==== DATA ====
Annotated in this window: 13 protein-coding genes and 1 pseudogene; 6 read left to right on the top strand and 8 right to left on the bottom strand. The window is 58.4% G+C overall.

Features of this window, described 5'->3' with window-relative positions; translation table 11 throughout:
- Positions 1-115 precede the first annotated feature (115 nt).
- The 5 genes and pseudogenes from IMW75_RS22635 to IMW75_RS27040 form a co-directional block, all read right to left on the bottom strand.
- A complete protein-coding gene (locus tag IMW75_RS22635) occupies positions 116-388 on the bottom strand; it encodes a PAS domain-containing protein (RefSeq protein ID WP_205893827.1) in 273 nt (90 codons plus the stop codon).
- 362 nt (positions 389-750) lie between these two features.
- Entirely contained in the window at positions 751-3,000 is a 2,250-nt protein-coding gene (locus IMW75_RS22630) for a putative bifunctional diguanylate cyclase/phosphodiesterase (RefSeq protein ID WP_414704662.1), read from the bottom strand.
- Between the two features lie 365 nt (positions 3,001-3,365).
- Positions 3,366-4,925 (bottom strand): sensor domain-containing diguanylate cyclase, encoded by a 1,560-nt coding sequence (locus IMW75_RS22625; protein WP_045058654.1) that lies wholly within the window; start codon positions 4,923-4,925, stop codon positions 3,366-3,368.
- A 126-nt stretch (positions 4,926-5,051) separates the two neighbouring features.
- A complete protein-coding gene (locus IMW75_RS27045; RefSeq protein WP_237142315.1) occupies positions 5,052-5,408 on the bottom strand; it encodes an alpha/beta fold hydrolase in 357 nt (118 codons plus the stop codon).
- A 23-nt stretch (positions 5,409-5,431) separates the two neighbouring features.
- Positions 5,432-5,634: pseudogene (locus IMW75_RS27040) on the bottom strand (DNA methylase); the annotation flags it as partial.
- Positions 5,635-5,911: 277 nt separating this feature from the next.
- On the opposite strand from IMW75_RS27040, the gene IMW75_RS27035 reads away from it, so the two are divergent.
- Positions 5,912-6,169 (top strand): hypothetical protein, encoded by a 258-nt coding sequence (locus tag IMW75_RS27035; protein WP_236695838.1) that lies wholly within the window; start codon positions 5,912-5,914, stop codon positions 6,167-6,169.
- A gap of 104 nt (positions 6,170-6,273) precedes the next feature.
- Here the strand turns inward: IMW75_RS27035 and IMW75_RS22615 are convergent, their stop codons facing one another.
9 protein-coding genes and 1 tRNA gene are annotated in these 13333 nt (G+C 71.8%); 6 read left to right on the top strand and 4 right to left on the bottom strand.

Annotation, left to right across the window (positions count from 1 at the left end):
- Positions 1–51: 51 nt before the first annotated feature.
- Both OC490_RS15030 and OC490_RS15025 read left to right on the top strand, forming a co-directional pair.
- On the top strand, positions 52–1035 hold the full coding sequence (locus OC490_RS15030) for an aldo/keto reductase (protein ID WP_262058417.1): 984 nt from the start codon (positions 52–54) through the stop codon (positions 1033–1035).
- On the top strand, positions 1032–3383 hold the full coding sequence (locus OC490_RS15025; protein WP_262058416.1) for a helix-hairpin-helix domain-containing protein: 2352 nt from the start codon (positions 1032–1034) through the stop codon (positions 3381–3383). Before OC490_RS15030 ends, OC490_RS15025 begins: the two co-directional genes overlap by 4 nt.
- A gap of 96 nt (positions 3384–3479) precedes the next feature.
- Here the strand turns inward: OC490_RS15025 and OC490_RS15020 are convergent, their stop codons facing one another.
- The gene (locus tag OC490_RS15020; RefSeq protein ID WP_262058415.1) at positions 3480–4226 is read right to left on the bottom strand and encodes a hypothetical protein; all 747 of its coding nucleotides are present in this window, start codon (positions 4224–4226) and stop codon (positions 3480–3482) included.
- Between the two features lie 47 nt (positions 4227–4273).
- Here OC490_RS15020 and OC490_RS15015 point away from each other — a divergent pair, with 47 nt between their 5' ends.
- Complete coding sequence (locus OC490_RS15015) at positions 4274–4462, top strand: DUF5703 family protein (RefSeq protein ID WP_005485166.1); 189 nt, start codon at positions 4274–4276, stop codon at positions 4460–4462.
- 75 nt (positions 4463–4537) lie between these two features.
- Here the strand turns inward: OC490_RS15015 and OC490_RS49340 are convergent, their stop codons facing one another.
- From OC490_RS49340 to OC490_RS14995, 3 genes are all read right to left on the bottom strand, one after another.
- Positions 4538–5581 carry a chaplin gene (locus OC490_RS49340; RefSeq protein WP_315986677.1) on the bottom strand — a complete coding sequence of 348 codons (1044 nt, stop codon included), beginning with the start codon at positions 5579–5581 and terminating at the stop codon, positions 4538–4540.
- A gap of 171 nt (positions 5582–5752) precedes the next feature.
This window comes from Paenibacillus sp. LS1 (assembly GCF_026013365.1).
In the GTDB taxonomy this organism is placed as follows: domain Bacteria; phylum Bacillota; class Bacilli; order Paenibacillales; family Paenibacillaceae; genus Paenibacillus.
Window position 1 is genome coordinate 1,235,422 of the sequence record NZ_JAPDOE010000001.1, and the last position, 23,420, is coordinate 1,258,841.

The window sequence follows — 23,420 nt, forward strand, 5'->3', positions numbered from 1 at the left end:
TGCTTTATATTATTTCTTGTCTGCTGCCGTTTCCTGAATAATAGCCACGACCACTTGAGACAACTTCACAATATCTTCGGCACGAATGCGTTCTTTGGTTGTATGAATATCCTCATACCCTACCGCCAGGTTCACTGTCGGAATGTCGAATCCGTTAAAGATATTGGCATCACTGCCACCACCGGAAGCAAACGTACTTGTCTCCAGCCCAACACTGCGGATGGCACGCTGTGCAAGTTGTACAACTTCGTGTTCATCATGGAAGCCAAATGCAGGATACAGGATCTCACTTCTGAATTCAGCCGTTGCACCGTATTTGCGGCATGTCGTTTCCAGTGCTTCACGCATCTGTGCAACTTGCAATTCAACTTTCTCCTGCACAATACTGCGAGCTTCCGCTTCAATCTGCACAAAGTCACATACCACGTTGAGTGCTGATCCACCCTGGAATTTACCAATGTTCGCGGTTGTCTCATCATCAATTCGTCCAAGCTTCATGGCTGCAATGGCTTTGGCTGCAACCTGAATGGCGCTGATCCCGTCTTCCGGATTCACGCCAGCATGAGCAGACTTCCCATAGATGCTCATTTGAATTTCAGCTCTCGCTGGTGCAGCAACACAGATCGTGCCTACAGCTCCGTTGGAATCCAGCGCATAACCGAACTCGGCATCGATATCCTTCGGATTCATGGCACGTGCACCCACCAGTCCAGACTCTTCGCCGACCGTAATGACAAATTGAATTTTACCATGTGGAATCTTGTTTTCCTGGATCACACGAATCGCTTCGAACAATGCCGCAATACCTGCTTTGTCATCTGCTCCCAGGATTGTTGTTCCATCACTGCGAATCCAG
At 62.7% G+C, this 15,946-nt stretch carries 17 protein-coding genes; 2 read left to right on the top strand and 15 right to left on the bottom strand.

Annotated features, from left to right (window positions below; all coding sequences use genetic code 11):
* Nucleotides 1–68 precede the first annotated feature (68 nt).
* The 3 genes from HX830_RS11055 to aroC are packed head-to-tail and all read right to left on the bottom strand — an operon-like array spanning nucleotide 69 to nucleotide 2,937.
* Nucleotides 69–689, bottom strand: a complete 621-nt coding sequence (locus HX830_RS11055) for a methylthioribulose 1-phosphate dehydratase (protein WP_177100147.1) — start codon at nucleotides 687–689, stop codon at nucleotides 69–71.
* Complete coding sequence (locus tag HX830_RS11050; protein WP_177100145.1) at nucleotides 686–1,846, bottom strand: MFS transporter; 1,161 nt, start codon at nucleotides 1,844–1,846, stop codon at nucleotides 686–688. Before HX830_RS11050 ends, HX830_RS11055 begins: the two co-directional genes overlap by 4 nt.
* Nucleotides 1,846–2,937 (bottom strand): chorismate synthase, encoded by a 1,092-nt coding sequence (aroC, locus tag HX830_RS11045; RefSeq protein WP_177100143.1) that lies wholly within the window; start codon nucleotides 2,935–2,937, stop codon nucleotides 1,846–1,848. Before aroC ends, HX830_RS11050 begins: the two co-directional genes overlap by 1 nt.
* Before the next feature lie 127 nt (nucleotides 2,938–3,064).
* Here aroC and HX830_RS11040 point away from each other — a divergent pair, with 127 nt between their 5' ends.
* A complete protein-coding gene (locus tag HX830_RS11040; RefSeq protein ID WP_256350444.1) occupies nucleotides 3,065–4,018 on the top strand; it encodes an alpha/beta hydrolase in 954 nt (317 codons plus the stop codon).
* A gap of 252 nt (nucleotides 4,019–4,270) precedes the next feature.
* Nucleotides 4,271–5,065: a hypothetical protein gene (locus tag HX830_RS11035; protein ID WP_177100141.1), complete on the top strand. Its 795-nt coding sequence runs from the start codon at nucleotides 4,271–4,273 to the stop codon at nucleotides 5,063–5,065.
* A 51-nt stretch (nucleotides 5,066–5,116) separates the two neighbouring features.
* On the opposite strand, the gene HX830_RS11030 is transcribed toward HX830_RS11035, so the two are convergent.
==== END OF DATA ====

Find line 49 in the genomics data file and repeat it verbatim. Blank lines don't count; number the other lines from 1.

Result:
* Here aroC and HX830_RS11040 point away from each other — a divergent pair, with 127 nt between their 5' ends.